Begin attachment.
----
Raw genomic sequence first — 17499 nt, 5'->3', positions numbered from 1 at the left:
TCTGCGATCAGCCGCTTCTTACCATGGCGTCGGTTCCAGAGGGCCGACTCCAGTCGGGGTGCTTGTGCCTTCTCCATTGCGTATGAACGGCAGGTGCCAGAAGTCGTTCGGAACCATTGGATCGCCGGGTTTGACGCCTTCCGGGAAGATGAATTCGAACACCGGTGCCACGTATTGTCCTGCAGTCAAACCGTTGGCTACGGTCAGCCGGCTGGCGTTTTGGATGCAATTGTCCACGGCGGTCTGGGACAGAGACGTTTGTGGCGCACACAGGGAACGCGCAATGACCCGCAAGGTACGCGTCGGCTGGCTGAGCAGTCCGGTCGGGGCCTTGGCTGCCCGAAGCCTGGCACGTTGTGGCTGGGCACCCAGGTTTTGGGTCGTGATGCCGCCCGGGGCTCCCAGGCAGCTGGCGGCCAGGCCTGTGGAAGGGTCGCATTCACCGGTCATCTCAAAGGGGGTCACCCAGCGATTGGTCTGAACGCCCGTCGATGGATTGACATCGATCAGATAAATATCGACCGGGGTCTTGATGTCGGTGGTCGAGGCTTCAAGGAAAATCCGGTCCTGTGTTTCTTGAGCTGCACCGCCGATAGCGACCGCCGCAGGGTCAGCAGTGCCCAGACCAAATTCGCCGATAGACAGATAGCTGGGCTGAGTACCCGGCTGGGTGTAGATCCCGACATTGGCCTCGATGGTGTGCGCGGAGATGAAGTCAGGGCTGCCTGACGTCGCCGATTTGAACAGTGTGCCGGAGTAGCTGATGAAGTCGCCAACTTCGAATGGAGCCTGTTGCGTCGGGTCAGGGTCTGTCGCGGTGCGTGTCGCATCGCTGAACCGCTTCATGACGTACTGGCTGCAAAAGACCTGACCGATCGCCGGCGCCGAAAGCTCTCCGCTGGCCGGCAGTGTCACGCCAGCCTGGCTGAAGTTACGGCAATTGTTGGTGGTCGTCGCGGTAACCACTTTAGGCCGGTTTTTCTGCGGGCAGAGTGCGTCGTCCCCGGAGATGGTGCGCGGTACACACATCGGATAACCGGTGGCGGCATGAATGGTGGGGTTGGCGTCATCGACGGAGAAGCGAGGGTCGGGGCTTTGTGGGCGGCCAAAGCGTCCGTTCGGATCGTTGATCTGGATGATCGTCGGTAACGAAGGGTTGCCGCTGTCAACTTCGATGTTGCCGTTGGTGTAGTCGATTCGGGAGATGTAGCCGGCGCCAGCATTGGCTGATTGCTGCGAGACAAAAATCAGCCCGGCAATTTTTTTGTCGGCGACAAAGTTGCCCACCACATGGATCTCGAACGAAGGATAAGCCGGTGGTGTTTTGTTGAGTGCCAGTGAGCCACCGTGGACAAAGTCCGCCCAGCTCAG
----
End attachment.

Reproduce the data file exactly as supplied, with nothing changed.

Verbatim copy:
Raw genomic sequence first — 17499 nt, 5'->3', positions numbered from 1 at the left:
TCTGCGATCAGCCGCTTCTTACCATGGCGTCGGTTCCAGAGGGCCGACTCCAGTCGGGGTGCTTGTGCCTTCTCCATTGCGTATGAACGGCAGGTGCCAGAAGTCGTTCGGAACCATTGGATCGCCGGGTTTGACGCCTTCCGGGAAGATGAATTCGAACACCGGTGCCACGTATTGTCCTGCAGTCAAACCGTTGGCTACGGTCAGCCGGCTGGCGTTTTGGATGCAATTGTCCACGGCGGTCTGGGACAGAGACGTTTGTGGCGCACACAGGGAACGCGCAATGACCCGCAAGGTACGCGTCGGCTGGCTGAGCAGTCCGGTCGGGGCCTTGGCTGCCCGAAGCCTGGCACGTTGTGGCTGGGCACCCAGGTTTTGGGTCGTGATGCCGCCCGGGGCTCCCAGGCAGCTGGCGGCCAGGCCTGTGGAAGGGTCGCATTCACCGGTCATCTCAAAGGGGGTCACCCAGCGATTGGTCTGAACGCCCGTCGATGGATTGACATCGATCAGATAAATATCGACCGGGGTCTTGATGTCGGTGGTCGAGGCTTCAAGGAAAATCCGGTCCTGTGTTTCTTGAGCTGCACCGCCGATAGCGACCGCCGCAGGGTCAGCAGTGCCCAGACCAAATTCGCCGATAGACAGATAGCTGGGCTGAGTACCCGGCTGGGTGTAGATCCCGACATTGGCCTCGATGGTGTGCGCGGAGATGAAGTCAGGGCTGCCTGACGTCGCCGATTTGAACAGTGTGCCGGAGTAGCTGATGAAGTCGCCAACTTCGAATGGAGCCTGTTGCGTCGGGTCAGGGTCTGTCGCGGTGCGTGTCGCATCGCTGAACCGCTTCATGACGTACTGGCTGCAAAAGACCTGACCGATCGCCGGCGCCGAAAGCTCTCCGCTGGCCGGCAGTGTCACGCCAGCCTGGCTGAAGTTACGGCAATTGTTGGTGGTCGTCGCGGTAACCACTTTAGGCCGGTTTTTCTGCGGGCAGAGTGCGTCGTCCCCGGAGATGGTGCGCGGTACACACATCGGATAACCGGTGGCGGCATGAATGGTGGGGTTGGCGTCATCGACGGAGAAGCGAGGGTCGGGGCTTTGTGGGCGGCCAAAGCGTCCGTTCGGATCGTTGATCTGGATGATCGTCGGTAACGAAGGGTTGCCGCTGTCAACTTCGATGTTGCCGTTGGTGTAGTCGATTCGGGAGATGTAGCCGGCGCCAGCATTGGCTGATTGCTGCGAGACAAAAATCAGCCCGGCAATTTTTTTGTCGGCGACAAAGTTGCCCACCACATGGATCTCGAACGAAGGATAAGCCGGTGGTGTTTTGTTGAGTGCCAGTGAGCCACCGTGGACAAAGTCCGCCCAGCTCAG